2 December 2020
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In December 2020, US company Eat Just were granted regulatory approval by the Singapore Food Agency for the sale of their chicken bites, which are produced by in vitro culture of chicken cells. This is the first time a cultured meat product has been approved for sale, and represents a major milestone for the cellular agriculture movement.

Chicken meat would appear to be an ideal first candidate lab-grown meat to commercialise. It has wide appeal – unlike pork and beef products, there are few cultural taboos associated with eating chicken – and it is familiar to consumers in a variety of different forms, including those closely-resembling Eat Just’s “chicken bites”. Also, taking into account intensive poultry rearing practices, the benefits in terms of animal welfare form a compelling part of the argument in support of cultured chicken meat.

Singapore has long been touted as the likely destination for the first sale of cultured meat products, in view of their progressive attitude to the technology and their proactive approach to establishing the supporting regulatory framework.

Is the future of meat animal-free?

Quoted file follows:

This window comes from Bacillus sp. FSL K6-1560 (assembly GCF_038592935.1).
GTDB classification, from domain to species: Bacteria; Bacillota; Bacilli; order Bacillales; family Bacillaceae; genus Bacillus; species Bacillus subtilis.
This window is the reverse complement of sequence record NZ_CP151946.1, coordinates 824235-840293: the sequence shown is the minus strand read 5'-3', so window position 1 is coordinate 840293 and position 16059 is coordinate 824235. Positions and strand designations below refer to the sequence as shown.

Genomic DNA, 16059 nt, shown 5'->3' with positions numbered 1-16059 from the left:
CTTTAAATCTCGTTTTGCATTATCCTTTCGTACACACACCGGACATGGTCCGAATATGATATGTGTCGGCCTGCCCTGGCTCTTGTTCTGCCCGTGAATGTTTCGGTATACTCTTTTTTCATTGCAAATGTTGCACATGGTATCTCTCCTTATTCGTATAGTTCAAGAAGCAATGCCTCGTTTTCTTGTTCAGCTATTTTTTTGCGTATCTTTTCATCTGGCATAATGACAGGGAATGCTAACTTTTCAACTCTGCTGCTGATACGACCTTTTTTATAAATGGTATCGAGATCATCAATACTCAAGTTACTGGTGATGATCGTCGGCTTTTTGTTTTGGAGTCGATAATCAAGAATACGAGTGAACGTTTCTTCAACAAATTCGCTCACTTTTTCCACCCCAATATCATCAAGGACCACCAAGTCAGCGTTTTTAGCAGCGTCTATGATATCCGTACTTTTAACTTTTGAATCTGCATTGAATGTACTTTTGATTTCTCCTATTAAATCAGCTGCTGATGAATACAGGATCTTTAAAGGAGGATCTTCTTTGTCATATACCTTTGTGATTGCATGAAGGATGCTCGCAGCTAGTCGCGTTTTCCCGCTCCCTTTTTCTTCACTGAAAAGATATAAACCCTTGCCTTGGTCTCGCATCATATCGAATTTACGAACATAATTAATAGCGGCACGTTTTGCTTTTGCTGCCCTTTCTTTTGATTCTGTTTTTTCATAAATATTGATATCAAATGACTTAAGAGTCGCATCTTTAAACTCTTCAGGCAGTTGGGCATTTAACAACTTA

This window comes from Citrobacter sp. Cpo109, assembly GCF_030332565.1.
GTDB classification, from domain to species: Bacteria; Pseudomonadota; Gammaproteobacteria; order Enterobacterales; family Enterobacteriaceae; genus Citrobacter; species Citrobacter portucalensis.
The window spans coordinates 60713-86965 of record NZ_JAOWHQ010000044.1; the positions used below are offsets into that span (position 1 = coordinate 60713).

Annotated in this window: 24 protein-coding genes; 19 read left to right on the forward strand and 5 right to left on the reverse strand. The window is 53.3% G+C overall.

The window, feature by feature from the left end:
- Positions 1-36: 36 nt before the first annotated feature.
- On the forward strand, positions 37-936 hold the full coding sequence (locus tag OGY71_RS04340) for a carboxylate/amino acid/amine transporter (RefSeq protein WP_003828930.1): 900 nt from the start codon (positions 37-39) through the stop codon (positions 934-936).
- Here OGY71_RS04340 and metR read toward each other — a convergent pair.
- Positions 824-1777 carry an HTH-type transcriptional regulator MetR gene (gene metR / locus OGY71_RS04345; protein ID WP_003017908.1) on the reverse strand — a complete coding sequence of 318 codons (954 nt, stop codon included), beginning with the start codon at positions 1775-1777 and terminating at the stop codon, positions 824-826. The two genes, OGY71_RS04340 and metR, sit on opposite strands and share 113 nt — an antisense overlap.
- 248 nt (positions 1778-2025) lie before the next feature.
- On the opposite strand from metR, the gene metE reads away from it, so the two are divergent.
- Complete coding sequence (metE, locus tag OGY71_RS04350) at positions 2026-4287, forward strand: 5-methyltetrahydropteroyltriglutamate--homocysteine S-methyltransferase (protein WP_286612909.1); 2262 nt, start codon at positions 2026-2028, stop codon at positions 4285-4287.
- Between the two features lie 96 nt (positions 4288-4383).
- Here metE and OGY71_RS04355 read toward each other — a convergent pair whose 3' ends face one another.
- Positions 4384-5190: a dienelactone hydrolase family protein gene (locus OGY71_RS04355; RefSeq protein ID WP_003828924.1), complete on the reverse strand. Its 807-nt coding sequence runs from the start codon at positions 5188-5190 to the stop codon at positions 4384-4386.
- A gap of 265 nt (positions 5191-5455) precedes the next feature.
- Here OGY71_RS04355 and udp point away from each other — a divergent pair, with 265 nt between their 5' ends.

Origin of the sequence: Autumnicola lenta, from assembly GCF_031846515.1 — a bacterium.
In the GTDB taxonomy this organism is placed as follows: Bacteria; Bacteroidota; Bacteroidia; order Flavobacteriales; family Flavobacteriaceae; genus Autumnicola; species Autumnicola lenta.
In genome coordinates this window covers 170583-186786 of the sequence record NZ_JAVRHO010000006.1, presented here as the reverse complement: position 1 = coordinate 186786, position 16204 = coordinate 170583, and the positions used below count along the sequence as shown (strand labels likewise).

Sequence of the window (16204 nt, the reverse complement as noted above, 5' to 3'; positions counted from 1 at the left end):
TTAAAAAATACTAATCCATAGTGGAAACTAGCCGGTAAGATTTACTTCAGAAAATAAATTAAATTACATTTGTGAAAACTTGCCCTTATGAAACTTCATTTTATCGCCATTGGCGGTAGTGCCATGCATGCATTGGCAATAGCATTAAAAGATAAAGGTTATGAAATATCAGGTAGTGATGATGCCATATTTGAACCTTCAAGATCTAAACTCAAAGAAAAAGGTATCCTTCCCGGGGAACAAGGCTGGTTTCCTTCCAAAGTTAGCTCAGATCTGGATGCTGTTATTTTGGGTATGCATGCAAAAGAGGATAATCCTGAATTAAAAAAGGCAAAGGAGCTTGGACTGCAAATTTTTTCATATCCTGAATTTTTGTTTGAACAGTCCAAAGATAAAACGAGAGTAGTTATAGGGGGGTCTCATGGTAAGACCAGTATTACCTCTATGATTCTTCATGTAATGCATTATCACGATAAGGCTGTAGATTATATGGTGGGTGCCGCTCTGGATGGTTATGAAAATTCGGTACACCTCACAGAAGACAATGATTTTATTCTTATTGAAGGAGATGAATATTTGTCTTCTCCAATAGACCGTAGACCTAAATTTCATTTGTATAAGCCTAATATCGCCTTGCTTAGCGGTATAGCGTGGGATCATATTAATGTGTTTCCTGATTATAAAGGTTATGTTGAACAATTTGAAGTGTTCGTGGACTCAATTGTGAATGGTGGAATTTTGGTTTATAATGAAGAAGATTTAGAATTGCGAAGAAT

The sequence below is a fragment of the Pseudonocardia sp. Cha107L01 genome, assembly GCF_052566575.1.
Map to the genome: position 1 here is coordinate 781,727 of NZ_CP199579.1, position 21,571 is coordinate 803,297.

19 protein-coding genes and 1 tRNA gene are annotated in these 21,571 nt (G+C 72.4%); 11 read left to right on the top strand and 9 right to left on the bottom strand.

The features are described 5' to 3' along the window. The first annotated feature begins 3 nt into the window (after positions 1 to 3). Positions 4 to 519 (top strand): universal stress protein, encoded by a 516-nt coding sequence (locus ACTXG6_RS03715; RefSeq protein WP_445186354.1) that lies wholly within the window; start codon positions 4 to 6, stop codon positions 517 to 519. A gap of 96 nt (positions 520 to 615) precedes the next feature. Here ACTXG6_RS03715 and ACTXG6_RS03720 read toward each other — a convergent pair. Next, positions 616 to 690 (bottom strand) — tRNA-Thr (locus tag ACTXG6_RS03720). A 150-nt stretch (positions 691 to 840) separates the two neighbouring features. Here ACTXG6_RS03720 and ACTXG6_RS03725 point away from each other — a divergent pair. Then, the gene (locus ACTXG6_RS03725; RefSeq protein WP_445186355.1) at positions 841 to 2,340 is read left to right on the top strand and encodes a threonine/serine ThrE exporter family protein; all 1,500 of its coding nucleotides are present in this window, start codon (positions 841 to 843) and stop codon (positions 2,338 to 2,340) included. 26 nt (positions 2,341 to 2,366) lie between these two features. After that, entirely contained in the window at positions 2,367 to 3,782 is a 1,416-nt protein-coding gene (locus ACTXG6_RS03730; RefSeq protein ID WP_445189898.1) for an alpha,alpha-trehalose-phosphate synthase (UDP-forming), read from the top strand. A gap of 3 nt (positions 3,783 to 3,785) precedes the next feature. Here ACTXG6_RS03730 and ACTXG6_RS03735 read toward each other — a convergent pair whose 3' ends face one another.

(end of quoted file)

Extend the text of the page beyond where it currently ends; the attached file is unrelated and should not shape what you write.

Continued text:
Cellular agriculture is widely recognised as a promising, ethically-sound and more ecologically-friendly means to satisfy the world’s increasing demand for meat. Studies have suggested that lab-grown meat will use a fraction of the land, water and antibiotics used in traditional agricultural practices, and will be associated with dramatically reduced greenhouse gas emissions. Cellular agriculture companies are poised to take a big bite out of the market currently dominated by companies employing traditional animal agricultural practices.

Key technical obstacles to the widespread commercialisation of cultured meat products remain, but solutions to these challenges present commercial opportunities for companies innovating in this space. We expect to see an explosion of patent filings in this area – read more in our forecasting innovation blog.

Find out more about this news story.

Adam is a Partner and Patent Attorney at Mewburn Ellis. He works with biotech companies to build and manage their patent portfolios, drafting patent applications and co-ordinating prosecution worldwide. Adam has particular experience handling portfolios relating to therapeutics (particularly immunotherapies, including adoptive cellular therapies), antibody technology, diagnostics, and regenerative medicine.

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